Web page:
Published: 03 June 2008
UQ's needle free vaccine delivery research recognised
University of Queensland researcher Professor Mark Kendall has been awarded the 2008 Amgen Medical Research Award for his excellence in translational medical research studies.
This national award is made annually by the Australian Society for Medical Research as part of Medical Research Week.
Professor Kendall leads a research team at the Australian Institute for Bioengineering and Nanotechnology (AIBN) developing needle-free delivery of vaccines targeting the skin.
“I am delighted and honoured with the award, it offers me great encouragement at this stage of my career,” Professor Kendall said.
“Our research is focused on practical needle-free devices accurately targeting key skin cells, with the goal of clinical application of better vaccines in both the developed and developing world.
“To help optimise our delivery devices, we are performing fundamental research into the mechanical and biological properties of the skin, together with vaccine delivery studies in key disease areas.”
Professor Kendall joined UQ in 2006 as a joint appointment by AIBN, the Diamantina Institute for Cancer, Immunology and Metabolic Medicine and the Faculty of Health Sciences. Prior to this he was the Associate Director of the PowderJect Centre for Gene and Drug Delivery at Oxford University, UK.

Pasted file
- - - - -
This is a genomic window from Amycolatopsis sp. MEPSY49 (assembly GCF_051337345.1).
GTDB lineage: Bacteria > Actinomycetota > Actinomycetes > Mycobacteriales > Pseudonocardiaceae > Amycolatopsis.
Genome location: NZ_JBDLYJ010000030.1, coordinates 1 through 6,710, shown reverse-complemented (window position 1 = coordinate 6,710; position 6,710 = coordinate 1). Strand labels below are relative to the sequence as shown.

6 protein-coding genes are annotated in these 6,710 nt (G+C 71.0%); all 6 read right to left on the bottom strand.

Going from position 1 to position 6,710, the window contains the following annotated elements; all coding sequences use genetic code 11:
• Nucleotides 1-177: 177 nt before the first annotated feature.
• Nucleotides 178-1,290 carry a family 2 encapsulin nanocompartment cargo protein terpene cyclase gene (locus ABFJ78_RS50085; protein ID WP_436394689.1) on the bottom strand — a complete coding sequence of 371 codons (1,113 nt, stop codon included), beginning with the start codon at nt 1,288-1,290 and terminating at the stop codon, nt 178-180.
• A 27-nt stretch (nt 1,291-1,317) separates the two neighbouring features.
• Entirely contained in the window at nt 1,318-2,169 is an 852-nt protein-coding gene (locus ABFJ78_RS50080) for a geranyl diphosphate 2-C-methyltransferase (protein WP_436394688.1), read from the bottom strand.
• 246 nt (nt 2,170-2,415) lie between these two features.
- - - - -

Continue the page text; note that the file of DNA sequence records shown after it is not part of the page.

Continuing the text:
In congratulating Professor Kendall, AIBN Director Professor Peter Gray said his work typified the research excellence to be found at the AIBN.
“Mark's work is multidisciplinary in nature, combining vaccine science, bioengineering together with biomaterials and microfabrication, and it typifies AIBN's dynamic research environment and industry focus,” Professor Gray said.
Director of the Diamantina Institute Professor Ian Frazer said that Professor Kendall's work was an important collaboration between the Institutes.
“This collaborative project offers great hope in reducing the estimated 14 million deaths caused each year by infectious diseases and, due to its robustness and efficiency, could be of particular benefit in developing countries," Professor Frazer said.
The AIBN is a multi-disciplinary research institute based at UQ, which brings together the skills of world-class researchers in the areas of bioengineering and nanotechnology to produce positive health and environmental outcomes such as biomedical delivery; bio-devices; tissue regeneration; and cell therapies.
Media: Professor Mark Kendall (0431 162 391) or Russell Griggs (07 3346 3989).
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